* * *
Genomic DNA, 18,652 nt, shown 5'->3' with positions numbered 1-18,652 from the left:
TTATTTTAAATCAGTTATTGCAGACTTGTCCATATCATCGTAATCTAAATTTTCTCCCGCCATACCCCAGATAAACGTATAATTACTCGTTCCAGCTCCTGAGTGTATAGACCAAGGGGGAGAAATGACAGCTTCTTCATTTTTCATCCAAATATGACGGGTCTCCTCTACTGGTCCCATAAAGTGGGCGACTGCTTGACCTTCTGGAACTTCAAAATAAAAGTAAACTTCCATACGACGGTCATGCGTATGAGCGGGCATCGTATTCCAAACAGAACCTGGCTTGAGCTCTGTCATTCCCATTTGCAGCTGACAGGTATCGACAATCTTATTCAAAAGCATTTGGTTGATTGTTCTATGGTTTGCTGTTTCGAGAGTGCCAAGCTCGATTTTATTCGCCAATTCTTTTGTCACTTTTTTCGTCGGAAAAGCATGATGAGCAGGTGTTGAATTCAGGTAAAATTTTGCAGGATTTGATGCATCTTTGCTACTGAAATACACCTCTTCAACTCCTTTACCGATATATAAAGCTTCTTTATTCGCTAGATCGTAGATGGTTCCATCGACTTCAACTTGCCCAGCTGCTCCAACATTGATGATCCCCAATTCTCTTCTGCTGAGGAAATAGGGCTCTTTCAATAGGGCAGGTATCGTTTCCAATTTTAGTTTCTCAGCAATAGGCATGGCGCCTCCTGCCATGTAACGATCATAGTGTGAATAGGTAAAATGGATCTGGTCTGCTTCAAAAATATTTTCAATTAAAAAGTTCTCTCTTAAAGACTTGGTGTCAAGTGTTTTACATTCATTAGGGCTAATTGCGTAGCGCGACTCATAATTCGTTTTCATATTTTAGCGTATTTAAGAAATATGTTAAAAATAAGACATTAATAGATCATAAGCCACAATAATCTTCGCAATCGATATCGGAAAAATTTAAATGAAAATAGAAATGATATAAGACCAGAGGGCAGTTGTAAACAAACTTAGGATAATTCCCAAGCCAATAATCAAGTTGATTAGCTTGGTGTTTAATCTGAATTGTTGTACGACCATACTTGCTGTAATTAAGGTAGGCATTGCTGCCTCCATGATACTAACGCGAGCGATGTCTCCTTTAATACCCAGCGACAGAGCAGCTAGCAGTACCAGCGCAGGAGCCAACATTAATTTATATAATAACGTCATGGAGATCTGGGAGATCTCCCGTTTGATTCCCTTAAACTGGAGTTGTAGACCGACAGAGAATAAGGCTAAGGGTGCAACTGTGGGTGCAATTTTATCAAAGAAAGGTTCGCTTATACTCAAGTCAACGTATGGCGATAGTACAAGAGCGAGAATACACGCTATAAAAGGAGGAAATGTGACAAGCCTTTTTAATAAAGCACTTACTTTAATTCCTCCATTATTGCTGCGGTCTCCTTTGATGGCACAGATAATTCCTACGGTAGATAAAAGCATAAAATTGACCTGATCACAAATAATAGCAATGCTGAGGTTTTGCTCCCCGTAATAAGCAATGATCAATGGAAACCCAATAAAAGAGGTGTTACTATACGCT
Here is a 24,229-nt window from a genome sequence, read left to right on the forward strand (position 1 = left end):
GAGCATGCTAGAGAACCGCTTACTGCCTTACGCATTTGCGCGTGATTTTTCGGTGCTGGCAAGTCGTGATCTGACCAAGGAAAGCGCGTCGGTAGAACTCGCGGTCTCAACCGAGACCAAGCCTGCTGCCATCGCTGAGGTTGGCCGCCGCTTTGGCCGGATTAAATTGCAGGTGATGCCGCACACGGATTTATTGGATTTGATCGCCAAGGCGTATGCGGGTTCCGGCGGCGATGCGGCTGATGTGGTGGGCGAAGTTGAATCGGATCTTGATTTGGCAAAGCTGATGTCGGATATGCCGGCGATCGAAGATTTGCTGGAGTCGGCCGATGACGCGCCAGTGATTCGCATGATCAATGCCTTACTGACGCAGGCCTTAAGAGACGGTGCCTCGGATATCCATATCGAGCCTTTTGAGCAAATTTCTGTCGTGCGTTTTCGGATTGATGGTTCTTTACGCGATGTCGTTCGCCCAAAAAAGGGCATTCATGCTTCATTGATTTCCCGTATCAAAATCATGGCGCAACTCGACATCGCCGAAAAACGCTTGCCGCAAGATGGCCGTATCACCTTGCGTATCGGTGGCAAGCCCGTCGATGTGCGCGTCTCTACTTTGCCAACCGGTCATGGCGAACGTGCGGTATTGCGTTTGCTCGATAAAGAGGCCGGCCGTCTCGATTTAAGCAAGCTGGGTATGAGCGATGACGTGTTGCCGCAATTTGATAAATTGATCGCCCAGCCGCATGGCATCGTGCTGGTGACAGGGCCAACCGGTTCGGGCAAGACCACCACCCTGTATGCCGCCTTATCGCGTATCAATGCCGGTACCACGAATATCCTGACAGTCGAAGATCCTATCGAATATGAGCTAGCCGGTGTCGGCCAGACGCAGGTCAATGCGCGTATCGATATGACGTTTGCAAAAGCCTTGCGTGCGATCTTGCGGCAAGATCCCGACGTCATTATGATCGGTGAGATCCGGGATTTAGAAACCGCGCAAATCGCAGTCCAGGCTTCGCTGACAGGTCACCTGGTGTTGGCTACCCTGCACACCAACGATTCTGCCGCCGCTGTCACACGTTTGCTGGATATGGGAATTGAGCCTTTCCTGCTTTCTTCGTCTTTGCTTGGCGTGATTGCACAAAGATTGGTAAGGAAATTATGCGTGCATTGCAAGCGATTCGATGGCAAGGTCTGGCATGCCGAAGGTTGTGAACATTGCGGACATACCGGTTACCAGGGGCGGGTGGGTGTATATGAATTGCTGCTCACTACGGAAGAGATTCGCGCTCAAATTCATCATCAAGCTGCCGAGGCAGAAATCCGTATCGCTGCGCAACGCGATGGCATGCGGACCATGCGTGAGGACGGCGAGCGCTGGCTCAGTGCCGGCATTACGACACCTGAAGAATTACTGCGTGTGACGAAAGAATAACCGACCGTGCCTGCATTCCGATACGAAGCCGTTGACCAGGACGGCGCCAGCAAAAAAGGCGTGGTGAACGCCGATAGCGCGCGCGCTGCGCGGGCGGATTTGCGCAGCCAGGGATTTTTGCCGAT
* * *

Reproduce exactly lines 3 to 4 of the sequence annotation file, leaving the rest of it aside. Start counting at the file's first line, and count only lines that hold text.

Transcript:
Here is a 24,229-nt window from a genome sequence, read left to right on the forward strand (position 1 = left end):
GAGCATGCTAGAGAACCGCTTACTGCCTTACGCATTTGCGCGTGATTTTTCGGTGCTGGCAAGTCGTGATCTGACCAAGGAAAGCGCGTCGGTAGAACTCGCGGTCTCAACCGAGACCAAGCCTGCTGCCATCGCTGAGGTTGGCCGCCGCTTTGGCCGGATTAAATTGCAGGTGATGCCGCACACGGATTTATTGGATTTGATCGCCAAGGCGTATGCGGGTTCCGGCGGCGATGCGGCTGATGTGGTGGGCGAAGTTGAATCGGATCTTGATTTGGCAAAGCTGATGTCGGATATGCCGGCGATCGAAGATTTGCTGGAGTCGGCCGATGACGCGCCAGTGATTCGCATGATCAATGCCTTACTGACGCAGGCCTTAAGAGACGGTGCCTCGGATATCCATATCGAGCCTTTTGAGCAAATTTCTGTCGTGCGTTTTCGGATTGATGGTTCTTTACGCGATGTCGTTCGCCCAAAAAAGGGCATTCATGCTTCATTGATTTCCCGTATCAAAATCATGGCGCAACTCGACATCGCCGAAAAACGCTTGCCGCAAGATGGCCGTATCACCTTGCGTATCGGTGGCAAGCCCGTCGATGTGCGCGTCTCTACTTTGCCAACCGGTCATGGCGAACGTGCGGTATTGCGTTTGCTCGATAAAGAGGCCGGCCGTCTCGATTTAAGCAAGCTGGGTATGAGCGATGACGTGTTGCCGCAATTTGATAAATTGATCGCCCAGCCGCATGGCATCGTGCTGGTGACAGGGCCAACCGGTTCGGGCAAGACCACCACCCTGTATGCCGCCTTATCGCGTATCAATGCCGGTACCACGAATATCCTGACAGTCGAAGATCCTATCGAATATGAGCTAGCCGGTGTCGGCCAGACGCAGGTCAATGCGCGTATCGATATGACGTTTGCAAAAGCCTTGCGTGCGATCTTGCGGCAAGATCCCGACGTCATTATGATCGGTGAGATCCGGGATTTAGAAACCGCGCAAATCGCAGTCCAGGCTTCGCTGACAGGTCACCTGGTGTTGGCTACCCTGCACACCAACGATTCTGCCGCCGCTGTCACACGTTTGCTGGATATGGGAATTGAGCCTTTCCTGCTTTCTTCGTCTTTGCTTGGCGTGATTGCACAAAGATTGGTAAGGAAATTATGCGTGCATTGCAAGCGATTCGATGGCAAGGTCTGGCATGCCGAAGGTTGTGAACATTGCGGACATACCGGTTACCAGGGGCGGGTGGGTGTATATGAATTGCTGCTCACTACGGAAGAGATTCGCGCTCAAATTCATCATCAAGCTGCCGAGGCAGAAATCCGTATCGCTGCGCAACGCGATGGCATGCGGACCATGCGTGAGGACGGCGAGCGCTGGCTCAGTGCCGGCATTACGACACCTGAAGAATTACTGCGTGTGACGAAAGAATAACCGACCGTGCCTGCATTCCGATACGAAGCCGTTGACCAGGACGGCGCCAGCAAAAAAGGCGTGGTGAACGCCGATAGCGCGCGCGCTGCGCGGGCGGATTTGCGCAGCCAGGGATTTTTGCCGAT